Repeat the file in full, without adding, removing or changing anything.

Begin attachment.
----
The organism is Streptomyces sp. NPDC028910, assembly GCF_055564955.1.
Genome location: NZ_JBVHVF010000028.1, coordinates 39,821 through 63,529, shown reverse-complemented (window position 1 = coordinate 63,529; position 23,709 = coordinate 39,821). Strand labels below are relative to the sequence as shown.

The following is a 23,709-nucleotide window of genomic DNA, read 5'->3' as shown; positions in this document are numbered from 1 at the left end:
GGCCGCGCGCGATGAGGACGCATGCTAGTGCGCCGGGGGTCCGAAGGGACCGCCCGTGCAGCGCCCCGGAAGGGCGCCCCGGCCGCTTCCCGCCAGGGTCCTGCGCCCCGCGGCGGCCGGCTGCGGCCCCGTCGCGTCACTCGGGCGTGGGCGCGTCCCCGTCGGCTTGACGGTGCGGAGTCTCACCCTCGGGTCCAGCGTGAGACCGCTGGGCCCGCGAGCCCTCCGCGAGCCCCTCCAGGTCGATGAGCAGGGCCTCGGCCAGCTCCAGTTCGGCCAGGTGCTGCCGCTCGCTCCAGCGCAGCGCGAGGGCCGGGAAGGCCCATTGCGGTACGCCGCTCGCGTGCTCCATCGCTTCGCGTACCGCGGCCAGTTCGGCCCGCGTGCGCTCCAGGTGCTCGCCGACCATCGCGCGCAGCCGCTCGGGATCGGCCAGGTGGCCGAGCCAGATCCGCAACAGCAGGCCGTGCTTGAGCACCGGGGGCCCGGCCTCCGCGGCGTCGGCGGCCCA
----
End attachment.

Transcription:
The organism is Streptomyces sp. NPDC028910, assembly GCF_055564955.1.
Genome location: NZ_JBVHVF010000028.1, coordinates 39,821 through 63,529, shown reverse-complemented (window position 1 = coordinate 63,529; position 23,709 = coordinate 39,821). Strand labels below are relative to the sequence as shown.

The following is a 23,709-nucleotide window of genomic DNA, read 5'->3' as shown; positions in this document are numbered from 1 at the left end:
GGCCGCGCGCGATGAGGACGCATGCTAGTGCGCCGGGGGTCCGAAGGGACCGCCCGTGCAGCGCCCCGGAAGGGCGCCCCGGCCGCTTCCCGCCAGGGTCCTGCGCCCCGCGGCGGCCGGCTGCGGCCCCGTCGCGTCACTCGGGCGTGGGCGCGTCCCCGTCGGCTTGACGGTGCGGAGTCTCACCCTCGGGTCCAGCGTGAGACCGCTGGGCCCGCGAGCCCTCCGCGAGCCCCTCCAGGTCGATGAGCAGGGCCTCGGCCAGCTCCAGTTCGGCCAGGTGCTGCCGCTCGCTCCAGCGCAGCGCGAGGGCCGGGAAGGCCCATTGCGGTACGCCGCTCGCGTGCTCCATCGCTTCGCGTACCGCGGCCAGTTCGGCCCGCGTGCGCTCCAGGTGCTCGCCGACCATCGCGCGCAGCCGCTCGGGATCGGCCAGGTGGCCGAGCCAGATCCGCAACAGCAGGCCGTGCTTGAGCACCGGGGGCCCGGCCTCCGCGGCGTCGGCGGCCCA